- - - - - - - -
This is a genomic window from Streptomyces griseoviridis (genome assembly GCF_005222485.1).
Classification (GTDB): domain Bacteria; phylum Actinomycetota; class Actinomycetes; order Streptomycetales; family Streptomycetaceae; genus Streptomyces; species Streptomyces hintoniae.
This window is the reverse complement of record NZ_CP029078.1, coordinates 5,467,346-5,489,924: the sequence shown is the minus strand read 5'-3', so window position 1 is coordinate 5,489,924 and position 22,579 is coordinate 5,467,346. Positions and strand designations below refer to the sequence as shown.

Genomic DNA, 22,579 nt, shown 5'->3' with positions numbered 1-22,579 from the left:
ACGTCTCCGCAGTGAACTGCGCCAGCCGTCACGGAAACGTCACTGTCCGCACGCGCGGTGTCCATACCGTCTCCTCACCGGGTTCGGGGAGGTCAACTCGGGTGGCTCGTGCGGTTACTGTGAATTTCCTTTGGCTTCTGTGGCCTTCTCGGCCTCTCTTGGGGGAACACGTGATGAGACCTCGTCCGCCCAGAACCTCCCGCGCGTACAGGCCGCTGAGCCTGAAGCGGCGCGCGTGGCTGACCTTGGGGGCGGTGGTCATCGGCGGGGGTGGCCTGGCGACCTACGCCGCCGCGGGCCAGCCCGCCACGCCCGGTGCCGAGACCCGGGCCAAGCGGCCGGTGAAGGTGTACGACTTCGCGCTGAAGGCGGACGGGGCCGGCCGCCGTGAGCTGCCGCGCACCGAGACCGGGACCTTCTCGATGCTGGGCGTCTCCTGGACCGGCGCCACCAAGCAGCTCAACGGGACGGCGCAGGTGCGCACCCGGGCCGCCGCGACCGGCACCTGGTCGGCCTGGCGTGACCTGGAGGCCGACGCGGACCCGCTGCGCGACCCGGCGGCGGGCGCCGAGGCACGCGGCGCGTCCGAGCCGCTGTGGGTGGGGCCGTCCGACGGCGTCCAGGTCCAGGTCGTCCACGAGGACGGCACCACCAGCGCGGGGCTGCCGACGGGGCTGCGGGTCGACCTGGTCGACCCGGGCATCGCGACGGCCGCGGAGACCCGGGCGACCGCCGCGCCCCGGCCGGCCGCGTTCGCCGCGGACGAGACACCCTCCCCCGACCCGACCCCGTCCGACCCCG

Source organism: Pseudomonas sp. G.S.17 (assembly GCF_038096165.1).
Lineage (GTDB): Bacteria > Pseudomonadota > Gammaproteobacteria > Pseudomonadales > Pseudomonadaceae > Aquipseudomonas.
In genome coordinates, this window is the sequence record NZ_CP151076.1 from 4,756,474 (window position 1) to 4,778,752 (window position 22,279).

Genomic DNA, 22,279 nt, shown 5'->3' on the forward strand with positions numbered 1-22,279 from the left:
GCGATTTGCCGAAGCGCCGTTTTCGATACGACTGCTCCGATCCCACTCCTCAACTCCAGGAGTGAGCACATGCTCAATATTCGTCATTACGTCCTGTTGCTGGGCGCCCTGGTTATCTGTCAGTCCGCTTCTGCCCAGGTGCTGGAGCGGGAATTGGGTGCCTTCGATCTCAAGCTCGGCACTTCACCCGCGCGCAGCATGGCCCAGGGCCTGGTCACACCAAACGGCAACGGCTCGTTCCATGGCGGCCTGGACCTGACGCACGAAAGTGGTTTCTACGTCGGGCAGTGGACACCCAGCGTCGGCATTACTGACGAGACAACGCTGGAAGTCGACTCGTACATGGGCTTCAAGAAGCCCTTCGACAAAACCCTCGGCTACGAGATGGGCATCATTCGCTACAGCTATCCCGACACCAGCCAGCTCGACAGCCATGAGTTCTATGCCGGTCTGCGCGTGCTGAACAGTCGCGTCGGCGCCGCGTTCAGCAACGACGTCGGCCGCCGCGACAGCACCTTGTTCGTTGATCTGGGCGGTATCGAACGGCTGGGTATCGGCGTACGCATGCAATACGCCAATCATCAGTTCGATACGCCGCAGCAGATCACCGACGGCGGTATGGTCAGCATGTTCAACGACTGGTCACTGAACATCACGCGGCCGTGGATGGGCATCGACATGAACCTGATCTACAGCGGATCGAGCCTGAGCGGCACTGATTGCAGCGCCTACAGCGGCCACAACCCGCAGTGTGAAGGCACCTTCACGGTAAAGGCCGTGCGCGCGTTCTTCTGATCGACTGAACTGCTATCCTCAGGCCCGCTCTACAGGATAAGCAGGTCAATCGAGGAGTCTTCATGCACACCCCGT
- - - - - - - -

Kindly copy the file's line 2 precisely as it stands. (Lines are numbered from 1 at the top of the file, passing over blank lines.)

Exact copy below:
Classification (GTDB): domain Bacteria; phylum Actinomycetota; class Actinomycetes; order Streptomycetales; family Streptomycetaceae; genus Streptomyces; species Streptomyces hintoniae.